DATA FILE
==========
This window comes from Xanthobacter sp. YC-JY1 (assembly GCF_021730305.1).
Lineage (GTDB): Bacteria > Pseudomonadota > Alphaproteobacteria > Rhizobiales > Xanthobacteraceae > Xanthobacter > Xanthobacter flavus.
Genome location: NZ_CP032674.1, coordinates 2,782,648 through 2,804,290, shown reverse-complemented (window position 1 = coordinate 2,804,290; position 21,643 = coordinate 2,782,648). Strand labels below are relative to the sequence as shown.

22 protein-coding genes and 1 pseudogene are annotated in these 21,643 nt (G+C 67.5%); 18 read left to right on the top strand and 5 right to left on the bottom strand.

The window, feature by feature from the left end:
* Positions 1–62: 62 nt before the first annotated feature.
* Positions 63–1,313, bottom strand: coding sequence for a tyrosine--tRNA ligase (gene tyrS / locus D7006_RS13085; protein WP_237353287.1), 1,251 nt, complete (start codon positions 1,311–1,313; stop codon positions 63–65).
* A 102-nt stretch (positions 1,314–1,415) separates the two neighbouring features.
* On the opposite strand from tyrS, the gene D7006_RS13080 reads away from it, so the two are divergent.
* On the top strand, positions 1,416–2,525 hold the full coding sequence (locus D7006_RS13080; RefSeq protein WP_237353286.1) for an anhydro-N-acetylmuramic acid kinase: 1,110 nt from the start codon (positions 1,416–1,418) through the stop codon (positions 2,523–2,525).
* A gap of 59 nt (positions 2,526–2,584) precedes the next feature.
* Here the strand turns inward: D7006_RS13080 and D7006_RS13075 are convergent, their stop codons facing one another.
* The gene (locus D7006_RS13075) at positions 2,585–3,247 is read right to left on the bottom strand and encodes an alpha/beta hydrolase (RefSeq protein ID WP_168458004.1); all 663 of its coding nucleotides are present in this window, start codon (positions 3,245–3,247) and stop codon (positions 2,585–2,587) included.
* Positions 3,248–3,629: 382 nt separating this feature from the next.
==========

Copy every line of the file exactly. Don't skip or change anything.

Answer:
This window comes from Xanthobacter sp. YC-JY1 (assembly GCF_021730305.1).
Lineage (GTDB): Bacteria > Pseudomonadota > Alphaproteobacteria > Rhizobiales > Xanthobacteraceae > Xanthobacter > Xanthobacter flavus.
Genome location: NZ_CP032674.1, coordinates 2,782,648 through 2,804,290, shown reverse-complemented (window position 1 = coordinate 2,804,290; position 21,643 = coordinate 2,782,648). Strand labels below are relative to the sequence as shown.

22 protein-coding genes and 1 pseudogene are annotated in these 21,643 nt (G+C 67.5%); 18 read left to right on the top strand and 5 right to left on the bottom strand.

The window, feature by feature from the left end:
* Positions 1–62: 62 nt before the first annotated feature.
* Positions 63–1,313, bottom strand: coding sequence for a tyrosine--tRNA ligase (gene tyrS / locus D7006_RS13085; protein WP_237353287.1), 1,251 nt, complete (start codon positions 1,311–1,313; stop codon positions 63–65).
* A 102-nt stretch (positions 1,314–1,415) separates the two neighbouring features.
* On the opposite strand from tyrS, the gene D7006_RS13080 reads away from it, so the two are divergent.
* On the top strand, positions 1,416–2,525 hold the full coding sequence (locus D7006_RS13080; RefSeq protein WP_237353286.1) for an anhydro-N-acetylmuramic acid kinase: 1,110 nt from the start codon (positions 1,416–1,418) through the stop codon (positions 2,523–2,525).
* A gap of 59 nt (positions 2,526–2,584) precedes the next feature.
* Here the strand turns inward: D7006_RS13080 and D7006_RS13075 are convergent, their stop codons facing one another.
* The gene (locus D7006_RS13075) at positions 2,585–3,247 is read right to left on the bottom strand and encodes an alpha/beta hydrolase (RefSeq protein ID WP_168458004.1); all 663 of its coding nucleotides are present in this window, start codon (positions 3,245–3,247) and stop codon (positions 2,585–2,587) included.
* Positions 3,248–3,629: 382 nt separating this feature from the next.